Naturally the Devine is in favour of David Clarke, contrasting him to federal MP Alex Hawke:

Hawke, 32, was once a protege of the upper house Liberal MP David Clarke, the putative leader of the traditional right faction. Clarke is unfairly maligned as a sinister religious extremist because he is socially conservative, a fan of John Howard, goes to Mass on Sundays and is married to a member of the Catholic organisation, Opus Dei. He and Hawke had surfed the wave of Howard conservatism, sweeping away two decades of control by the soft left wing of the party, and in 2007 he helped Hawke win the safe north-west Sydney seat of Mitchell.

Opus Dei? That'll do me for sinister, and no, I'm not abusing left handers. Now read on:

But with Clarke and his supporters unpalatable to the federal and state Liberal leadership, Hawke must have seen his political future as brighter without the baggage of his former boss. So he has embarked since October on a systematic power grab to oust Clarke at his next pre-selection, say Clarke's allies.

Well as we used to like to say in the Catholic church, thank the lord for that. The sooner that Clarke is ousted, and the sooner that Miranda the Devine and what she calls the John Howard conservatives or 'traditional right' are disappointed, the sooner state Liberals will have a go at running NSW, and the better Malcolm Turnbull's chances will be in the federal sphere.

You don't win the game by appearing to head off to the loony left (Mark Latham) or the loony right. You head towards the centre, and talk about stability and unity and moving forward into the future (as if we had a choice, time working the way it does), and then once in power you can go as loony as you like.

The factional brawling going on at the moment might be ugly, but it's necessary if the Liberals want to reclaim the centre and the swinging voter from Chairman Rudd, who got to power by pretending he was John Howard with a nerdish soft core caramel centre.

The more the Devine moans about the corrosive Hawke faction, and berates Turnbull, and talks about the outbreaks of undemocratic behaviour in the supposed party of freedom, you have to think that a little brawl at a Young Liberals party meeting is a promising sign.

Because the current situation for Malcolm Turnbull is that he can't articulate a coherent, sensible position on climate change, which doesn't dispute man's contribution, without buying into the whacky world of the zealots, fundamentalists and true believers, as exemplified by Miranda the Devine, and Wilson 'Iron Bar' Tuckey.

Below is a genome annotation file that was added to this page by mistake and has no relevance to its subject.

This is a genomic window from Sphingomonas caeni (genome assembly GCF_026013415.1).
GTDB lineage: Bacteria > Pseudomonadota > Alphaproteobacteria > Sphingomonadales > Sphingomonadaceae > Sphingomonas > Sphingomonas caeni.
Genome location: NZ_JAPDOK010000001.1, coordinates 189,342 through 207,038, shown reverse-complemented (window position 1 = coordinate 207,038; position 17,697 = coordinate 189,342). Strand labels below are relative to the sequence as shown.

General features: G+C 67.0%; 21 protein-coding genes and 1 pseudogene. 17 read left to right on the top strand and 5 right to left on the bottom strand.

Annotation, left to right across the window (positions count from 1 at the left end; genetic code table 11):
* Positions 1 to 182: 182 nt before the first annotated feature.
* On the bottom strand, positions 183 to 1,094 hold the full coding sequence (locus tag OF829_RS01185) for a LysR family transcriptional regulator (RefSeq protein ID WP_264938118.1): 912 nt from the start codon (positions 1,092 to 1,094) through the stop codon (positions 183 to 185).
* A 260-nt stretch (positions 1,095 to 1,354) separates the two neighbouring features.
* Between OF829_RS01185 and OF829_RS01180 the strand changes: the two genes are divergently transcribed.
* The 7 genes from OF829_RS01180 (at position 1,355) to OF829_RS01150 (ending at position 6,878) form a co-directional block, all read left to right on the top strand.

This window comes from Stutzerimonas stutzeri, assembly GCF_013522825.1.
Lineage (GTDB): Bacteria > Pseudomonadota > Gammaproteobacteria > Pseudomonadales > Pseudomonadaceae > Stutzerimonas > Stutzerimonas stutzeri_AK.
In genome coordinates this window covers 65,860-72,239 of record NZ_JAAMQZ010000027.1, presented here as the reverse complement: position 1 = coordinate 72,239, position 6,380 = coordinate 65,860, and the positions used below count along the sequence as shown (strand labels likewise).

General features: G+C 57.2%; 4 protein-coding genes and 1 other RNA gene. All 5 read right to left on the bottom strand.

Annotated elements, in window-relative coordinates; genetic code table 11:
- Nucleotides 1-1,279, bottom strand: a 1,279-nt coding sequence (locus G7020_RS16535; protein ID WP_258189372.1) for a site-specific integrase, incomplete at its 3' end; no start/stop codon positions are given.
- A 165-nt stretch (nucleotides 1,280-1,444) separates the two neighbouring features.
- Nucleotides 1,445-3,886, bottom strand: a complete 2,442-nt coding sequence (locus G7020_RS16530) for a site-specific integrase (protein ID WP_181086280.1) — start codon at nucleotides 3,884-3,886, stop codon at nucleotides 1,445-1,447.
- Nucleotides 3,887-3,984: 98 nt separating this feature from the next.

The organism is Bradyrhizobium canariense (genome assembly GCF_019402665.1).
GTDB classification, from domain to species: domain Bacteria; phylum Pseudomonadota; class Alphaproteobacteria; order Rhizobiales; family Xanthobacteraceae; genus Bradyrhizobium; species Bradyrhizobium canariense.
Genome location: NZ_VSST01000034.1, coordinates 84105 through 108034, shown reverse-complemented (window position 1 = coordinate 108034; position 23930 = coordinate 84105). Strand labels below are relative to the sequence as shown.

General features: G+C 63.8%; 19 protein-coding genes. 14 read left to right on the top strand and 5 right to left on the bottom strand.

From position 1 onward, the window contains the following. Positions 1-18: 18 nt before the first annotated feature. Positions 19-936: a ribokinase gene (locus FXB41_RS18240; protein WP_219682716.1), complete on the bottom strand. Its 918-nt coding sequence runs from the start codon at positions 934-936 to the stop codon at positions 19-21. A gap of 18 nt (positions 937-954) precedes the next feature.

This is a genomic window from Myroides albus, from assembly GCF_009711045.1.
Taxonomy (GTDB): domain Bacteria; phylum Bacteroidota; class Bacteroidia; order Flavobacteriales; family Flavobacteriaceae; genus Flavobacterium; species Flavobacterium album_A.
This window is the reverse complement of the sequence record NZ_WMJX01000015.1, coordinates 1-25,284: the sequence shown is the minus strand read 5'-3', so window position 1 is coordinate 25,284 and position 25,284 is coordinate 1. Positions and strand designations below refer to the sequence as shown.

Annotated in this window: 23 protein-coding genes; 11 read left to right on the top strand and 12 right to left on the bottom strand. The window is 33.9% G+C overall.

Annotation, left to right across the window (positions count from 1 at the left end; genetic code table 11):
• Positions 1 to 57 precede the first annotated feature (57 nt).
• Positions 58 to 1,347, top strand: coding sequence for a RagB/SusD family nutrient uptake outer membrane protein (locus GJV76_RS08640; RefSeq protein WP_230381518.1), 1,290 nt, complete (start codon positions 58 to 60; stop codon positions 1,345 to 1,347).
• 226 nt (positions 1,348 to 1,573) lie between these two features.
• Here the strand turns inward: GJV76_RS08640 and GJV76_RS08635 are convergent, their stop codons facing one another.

When you can have a gherkin like Nationals Senator Ron Boswell denying the coalition took a carbon trading scheme to the electorate as part of the last election campaign, you can imagine the difficulties poor old Malcolm and shadow minister Macfarlane face rounding up the truculent sceptics and hostile unbelievers and deniers.

This is Alice in wonderland territory, a bit like trying to decipher the runes on what Miranda the Devine actually thinks about the matter of climate change. 

Well you don't have to worry about the recalcitrant Tim Blair, who in Malcolm seizes muddle ground, continues his holy war with a fine example of zealotry dressed up as satire:

Opposition Leader Malcolm Turnbull this week stood up to rebels within the Liberal Party and demanded they demonstrate their complete and unconditional support.

For the Labor Government.

Poor Malcolm. With friends like Tim and Miranda, you never have to worry about running short of enemies ...

(Below: a couple of cartoons from the NMA's pick of the best cartoons of 2008, here. Lord knows the NMA building and physical exhibitions are a mess, perhaps they'll do better as an online repository, as first proposed in the Keating years before John Howard decided to leave his appalling architectural taste to history. The first is by John Spooner, the second by David Pope).